Today in 1948, a killer fog hovers over Donora, Pennsylvania for five days killing about 20 people and leaving thousands sick. The Donora Smog disaster remains to this day one of the worst air borne pollution that caused disasters in the history of United States.
Donora was a small, industrial town of 14,000 inhabitants situated forty miles from Pittsburgh. It was a town on the Monongahela River within a valley and surrounded by hills. Donora housed steel mills and zinc melting plant that has been releasing excessive amounts of harmful substance like carbon monoxide for years before the disaster. Most inhabitants of the community work in the plants and are used to early morning smog, which disappears within few hours. This been one of the reasons why inhabitants of Donora failed to realize the severity of their situation that fateful morning. It was reported that during the early 1920s, zinc plant owners paid off workers for damages caused by the pollution but failed to find a long-lasting solution to the problem neither was there any government-regulated policies to control the pollution.
The day looks normal on October 26 (the day the fog started), just as every other day that begins with fog in the early hours of the morning. However, on this day, the fog had trapped the airborne emissions of the zinc plant and steel mills closed to the ground making it hard to be released into the atmosphere like before, and had been inhaled by the residents of Donora. Afterwards, calls began flooding the hospitals. Dr. Williams Rongaus, a physician and head of the local board of advised everyone with pre-existing respiratory problems to leave town immediately. Unfortunately, 11 people aging people that have heart problems or asthma were already dead.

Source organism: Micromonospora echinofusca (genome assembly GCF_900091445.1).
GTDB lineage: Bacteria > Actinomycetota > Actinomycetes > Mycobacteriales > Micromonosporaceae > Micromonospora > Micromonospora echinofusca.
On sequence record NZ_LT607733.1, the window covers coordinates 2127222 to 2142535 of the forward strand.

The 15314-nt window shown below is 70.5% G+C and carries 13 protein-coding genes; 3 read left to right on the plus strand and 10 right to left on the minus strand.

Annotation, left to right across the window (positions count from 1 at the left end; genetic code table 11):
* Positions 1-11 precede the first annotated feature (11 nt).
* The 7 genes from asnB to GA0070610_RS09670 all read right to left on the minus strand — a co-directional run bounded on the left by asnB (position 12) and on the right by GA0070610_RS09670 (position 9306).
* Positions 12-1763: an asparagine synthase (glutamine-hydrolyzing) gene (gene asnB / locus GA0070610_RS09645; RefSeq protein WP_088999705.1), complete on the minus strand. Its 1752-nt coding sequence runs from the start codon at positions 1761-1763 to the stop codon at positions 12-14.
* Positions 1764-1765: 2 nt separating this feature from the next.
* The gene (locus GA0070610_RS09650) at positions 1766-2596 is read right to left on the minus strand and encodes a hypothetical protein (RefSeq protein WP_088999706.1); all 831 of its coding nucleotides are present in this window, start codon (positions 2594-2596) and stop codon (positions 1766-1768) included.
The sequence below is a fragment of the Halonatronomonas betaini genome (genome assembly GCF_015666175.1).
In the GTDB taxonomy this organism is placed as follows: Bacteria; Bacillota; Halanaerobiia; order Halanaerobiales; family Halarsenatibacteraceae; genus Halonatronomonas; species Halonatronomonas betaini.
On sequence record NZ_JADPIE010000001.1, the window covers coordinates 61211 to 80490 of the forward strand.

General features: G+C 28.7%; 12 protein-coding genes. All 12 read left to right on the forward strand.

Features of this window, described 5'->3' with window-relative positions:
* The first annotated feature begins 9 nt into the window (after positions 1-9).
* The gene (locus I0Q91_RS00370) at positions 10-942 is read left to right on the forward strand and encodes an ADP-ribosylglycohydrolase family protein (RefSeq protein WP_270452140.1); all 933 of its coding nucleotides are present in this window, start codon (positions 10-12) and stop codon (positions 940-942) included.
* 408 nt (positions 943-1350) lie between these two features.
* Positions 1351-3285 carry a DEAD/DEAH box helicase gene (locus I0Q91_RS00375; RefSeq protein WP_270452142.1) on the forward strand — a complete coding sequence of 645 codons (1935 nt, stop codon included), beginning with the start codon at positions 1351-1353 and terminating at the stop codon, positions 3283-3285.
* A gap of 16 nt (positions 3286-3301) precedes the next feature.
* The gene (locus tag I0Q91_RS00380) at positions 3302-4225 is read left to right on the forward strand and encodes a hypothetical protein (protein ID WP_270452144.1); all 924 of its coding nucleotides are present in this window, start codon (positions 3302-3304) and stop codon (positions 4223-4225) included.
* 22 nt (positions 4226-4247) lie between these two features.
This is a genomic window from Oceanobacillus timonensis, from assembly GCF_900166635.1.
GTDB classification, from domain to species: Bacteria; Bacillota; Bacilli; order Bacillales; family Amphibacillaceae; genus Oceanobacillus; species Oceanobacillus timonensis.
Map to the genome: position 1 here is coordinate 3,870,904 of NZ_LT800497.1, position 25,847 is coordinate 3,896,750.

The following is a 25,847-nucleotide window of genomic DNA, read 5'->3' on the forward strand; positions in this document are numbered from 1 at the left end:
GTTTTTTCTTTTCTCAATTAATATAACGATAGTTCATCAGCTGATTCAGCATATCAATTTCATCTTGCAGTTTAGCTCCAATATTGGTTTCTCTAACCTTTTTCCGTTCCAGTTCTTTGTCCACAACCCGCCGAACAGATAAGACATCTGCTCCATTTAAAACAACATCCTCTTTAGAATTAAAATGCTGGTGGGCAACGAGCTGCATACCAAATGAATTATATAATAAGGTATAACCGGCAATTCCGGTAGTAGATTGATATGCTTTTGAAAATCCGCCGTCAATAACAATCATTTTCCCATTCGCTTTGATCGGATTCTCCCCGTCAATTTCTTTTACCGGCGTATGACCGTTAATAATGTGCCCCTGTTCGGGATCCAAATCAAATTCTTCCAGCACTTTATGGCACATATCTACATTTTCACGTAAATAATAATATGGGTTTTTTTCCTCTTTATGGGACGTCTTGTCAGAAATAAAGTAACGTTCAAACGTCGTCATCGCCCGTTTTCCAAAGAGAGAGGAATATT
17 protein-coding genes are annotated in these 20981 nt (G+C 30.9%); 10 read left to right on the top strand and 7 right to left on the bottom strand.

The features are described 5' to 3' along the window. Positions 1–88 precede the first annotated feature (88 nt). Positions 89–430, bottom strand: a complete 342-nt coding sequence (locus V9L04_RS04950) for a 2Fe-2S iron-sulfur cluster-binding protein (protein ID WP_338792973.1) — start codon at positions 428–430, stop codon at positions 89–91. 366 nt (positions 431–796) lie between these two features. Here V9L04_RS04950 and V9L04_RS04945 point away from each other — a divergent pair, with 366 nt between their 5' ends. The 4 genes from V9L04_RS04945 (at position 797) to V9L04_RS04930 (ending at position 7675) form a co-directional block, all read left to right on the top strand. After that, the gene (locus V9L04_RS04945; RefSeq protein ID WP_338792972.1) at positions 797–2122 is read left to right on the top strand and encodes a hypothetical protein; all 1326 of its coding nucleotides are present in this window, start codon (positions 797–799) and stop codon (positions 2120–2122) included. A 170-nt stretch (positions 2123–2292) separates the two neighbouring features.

Following the news, most resident tried evacuating the town, however, the heavy fog and increased traffic made leaving difficult. The hospitals were overcrowded with people complaining they have problem breathing. Five days later, zinc plants shut downs operations, the same day, rain fell and cleared the pollutants, but another nine people had already lost their lives to the incident.
The disaster received national attention when Walter Winchell reported about the incident on his radio show, making the air pollution issue a matter of public concern, which eventually led to the 1955 Clean Air Act bill that was passed into law.
The Pennsylvania Historical and Museum Commission plaque in honor of those that lost their life to the Donora Killer Smog was placed in Donora by a local high-school student's research and activism group.